Democratic and Republican commissioners alike say they are seeking to protect consumers, millions of whom are injured each year by items under the agency’s purview. But Democrats say the GOP commissioners consistently put the financial interest of business ahead of consumer safety, while Republicans say the Democrats often rush to regulate without assessing whether the safety benefits outweigh the costs.
This dispute, which has its roots in a three-year-old law that empowered the commission to become more aggressive, has been taking a particularly bitter and personal cast. In August, commission Chairman Inez Tenenbaum, a Democrat, accused her Republican colleagues in a Huffington Post opinion piece of “delay and distortion.” The Republicans blasted Tenenbaum for what they call her “radical agenda,” and even accused the majority of “regulatory malpractice” on one particularly heated issue.
Panel evenly split
Now, with the recent departure of Democrat Thomas Moore after 16 years on the board, the panel is split evenly down the middle and facing the prospect of complete gridlock.
The acrimony grows out of changes brought about in 2008, when Congress adopted the Consumer Product Safety Improvement Act, the most significant legislative change for the agency since its creation nearly four decades ago. Prompted by a string of high-profile recalls of lead-laden and defective toys, that legislation called on the once-sleepy agency to crank out a series of new rules under rigorous deadlines, forcing its five commissioners at the time to air their differences at public hearings while expanding their regulatory role.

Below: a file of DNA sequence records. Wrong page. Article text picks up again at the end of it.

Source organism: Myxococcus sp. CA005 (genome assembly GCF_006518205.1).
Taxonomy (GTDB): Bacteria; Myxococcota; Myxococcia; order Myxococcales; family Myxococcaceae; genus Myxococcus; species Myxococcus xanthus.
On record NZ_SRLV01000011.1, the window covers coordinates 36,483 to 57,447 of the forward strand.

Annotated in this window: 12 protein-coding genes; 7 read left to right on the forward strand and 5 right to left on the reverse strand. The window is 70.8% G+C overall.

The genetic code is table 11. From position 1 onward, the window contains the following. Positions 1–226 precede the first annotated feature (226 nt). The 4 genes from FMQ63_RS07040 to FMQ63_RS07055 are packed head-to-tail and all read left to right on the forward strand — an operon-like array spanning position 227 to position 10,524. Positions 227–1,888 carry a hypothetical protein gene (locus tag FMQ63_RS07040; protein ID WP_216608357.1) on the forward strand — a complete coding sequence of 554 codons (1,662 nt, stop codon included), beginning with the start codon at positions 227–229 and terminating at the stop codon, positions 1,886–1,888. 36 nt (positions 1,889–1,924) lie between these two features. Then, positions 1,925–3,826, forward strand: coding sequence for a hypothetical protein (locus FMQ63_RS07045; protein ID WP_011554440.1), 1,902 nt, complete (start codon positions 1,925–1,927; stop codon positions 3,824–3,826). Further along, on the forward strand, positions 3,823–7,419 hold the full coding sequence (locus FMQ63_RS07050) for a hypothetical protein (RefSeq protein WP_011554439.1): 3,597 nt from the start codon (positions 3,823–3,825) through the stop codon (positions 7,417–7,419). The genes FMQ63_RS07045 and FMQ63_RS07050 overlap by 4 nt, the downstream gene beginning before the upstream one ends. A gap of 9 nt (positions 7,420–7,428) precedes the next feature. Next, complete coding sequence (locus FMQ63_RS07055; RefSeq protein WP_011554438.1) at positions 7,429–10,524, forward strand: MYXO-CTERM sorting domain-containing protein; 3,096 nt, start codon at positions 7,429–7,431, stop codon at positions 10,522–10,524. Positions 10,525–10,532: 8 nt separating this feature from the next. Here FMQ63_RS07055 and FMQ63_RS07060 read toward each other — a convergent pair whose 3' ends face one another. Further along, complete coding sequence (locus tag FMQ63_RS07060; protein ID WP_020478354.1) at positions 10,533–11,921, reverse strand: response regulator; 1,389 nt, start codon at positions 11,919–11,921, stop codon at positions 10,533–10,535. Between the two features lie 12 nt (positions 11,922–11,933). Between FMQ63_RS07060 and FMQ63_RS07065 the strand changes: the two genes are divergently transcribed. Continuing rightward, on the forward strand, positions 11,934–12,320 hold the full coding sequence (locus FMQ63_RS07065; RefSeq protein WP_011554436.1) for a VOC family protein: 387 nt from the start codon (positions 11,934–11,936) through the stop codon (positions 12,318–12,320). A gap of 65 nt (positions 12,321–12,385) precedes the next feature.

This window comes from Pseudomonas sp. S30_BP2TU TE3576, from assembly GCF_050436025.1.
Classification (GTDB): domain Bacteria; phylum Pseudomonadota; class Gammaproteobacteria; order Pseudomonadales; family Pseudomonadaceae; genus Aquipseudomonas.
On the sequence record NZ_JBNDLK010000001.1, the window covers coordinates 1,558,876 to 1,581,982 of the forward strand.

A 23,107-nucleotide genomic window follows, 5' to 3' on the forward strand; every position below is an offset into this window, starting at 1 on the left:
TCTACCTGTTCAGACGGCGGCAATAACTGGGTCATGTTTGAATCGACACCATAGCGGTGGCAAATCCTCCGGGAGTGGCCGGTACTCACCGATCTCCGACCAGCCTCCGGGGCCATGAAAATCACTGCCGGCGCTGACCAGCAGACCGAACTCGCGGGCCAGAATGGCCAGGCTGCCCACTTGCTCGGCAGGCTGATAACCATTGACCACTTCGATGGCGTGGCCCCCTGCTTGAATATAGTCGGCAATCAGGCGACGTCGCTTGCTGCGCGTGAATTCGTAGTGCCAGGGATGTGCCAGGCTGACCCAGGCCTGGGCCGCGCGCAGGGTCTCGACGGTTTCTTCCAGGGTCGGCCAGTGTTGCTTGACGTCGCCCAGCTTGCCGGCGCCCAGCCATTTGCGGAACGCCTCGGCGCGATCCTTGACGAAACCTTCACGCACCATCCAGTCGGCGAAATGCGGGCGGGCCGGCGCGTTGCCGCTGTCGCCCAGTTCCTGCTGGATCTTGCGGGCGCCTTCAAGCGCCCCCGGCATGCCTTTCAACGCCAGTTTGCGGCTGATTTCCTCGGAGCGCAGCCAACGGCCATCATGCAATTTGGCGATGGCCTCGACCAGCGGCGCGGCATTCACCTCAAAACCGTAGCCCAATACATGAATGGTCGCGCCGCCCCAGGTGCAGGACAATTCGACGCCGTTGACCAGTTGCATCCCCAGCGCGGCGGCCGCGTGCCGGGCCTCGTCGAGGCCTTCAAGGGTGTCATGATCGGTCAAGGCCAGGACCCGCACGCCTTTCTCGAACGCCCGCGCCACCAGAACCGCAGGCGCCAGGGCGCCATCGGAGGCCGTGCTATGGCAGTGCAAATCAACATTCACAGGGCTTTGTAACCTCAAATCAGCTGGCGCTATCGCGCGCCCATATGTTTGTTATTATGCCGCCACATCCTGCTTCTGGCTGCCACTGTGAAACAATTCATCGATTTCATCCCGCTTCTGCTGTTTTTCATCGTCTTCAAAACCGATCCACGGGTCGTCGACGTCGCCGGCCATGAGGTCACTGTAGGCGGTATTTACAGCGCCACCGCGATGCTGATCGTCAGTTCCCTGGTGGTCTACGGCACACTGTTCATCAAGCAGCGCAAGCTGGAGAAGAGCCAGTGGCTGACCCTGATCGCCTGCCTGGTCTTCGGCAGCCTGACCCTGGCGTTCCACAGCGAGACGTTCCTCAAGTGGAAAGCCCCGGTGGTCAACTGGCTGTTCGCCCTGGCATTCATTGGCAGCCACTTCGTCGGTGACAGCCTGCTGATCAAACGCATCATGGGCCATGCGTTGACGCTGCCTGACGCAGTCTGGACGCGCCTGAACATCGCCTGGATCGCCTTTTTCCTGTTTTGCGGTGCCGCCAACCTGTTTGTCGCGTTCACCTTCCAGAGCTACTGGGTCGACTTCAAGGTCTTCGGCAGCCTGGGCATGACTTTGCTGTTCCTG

Those differences erupted late last year when the commission voted along party lines to launch a consumer complaints database that enables people to report and review incidents involving products regulated by the agency. Republicans argued that any errors posted on the site could unfairly hurt a company’s bottom line and mislead consumers.
Soon after, the commission clashed again as it moved to bar the manufacture and sale of drop-side cribs, which had been linked to at least 32 infant and toddler deaths since 2000. Republicans tried unsuccessfully to delay the ban so that small retailers would have more time to sell off or retrofit their excess cribs.
Since then, the commissioners have sparred over a vote to further reduce lead levels in children’s products. Republicans objected that lead levels had been pushed so low since 2008 that requiring more reductions would drive up manufacturing costs and raise prices for consumers without any added health benefits.